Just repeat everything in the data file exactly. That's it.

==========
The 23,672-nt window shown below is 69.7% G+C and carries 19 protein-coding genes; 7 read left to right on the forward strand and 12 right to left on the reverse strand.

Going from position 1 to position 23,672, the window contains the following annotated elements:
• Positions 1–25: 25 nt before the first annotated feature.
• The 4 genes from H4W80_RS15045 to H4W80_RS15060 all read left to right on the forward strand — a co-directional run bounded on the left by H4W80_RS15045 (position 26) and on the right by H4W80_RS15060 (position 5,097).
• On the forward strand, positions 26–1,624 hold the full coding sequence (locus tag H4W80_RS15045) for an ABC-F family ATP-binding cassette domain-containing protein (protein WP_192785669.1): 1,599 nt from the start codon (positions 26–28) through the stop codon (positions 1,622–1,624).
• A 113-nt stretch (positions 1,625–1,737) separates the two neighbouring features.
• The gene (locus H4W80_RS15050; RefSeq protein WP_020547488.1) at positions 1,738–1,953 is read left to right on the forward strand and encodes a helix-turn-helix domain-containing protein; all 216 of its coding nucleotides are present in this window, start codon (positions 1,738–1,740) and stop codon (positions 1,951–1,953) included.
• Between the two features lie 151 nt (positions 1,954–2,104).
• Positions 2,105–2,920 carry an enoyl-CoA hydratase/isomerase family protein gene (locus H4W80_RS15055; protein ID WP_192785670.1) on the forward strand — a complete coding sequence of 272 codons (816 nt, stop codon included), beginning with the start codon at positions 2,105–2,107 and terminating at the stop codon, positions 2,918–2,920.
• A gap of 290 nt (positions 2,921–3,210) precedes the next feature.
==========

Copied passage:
The 23,672-nt window shown below is 69.7% G+C and carries 19 protein-coding genes; 7 read left to right on the forward strand and 12 right to left on the reverse strand.

Going from position 1 to position 23,672, the window contains the following annotated elements:
• Positions 1–25: 25 nt before the first annotated feature.
• The 4 genes from H4W80_RS15045 to H4W80_RS15060 all read left to right on the forward strand — a co-directional run bounded on the left by H4W80_RS15045 (position 26) and on the right by H4W80_RS15060 (position 5,097).
• On the forward strand, positions 26–1,624 hold the full coding sequence (locus tag H4W80_RS15045) for an ABC-F family ATP-binding cassette domain-containing protein (protein WP_192785669.1): 1,599 nt from the start codon (positions 26–28) through the stop codon (positions 1,622–1,624).
• A 113-nt stretch (positions 1,625–1,737) separates the two neighbouring features.
• The gene (locus H4W80_RS15050; RefSeq protein WP_020547488.1) at positions 1,738–1,953 is read left to right on the forward strand and encodes a helix-turn-helix domain-containing protein; all 216 of its coding nucleotides are present in this window, start codon (positions 1,738–1,740) and stop codon (positions 1,951–1,953) included.
• Between the two features lie 151 nt (positions 1,954–2,104).
• Positions 2,105–2,920 carry an enoyl-CoA hydratase/isomerase family protein gene (locus H4W80_RS15055; protein ID WP_192785670.1) on the forward strand — a complete coding sequence of 272 codons (816 nt, stop codon included), beginning with the start codon at positions 2,105–2,107 and terminating at the stop codon, positions 2,918–2,920.
• A gap of 290 nt (positions 2,921–3,210) precedes the next feature.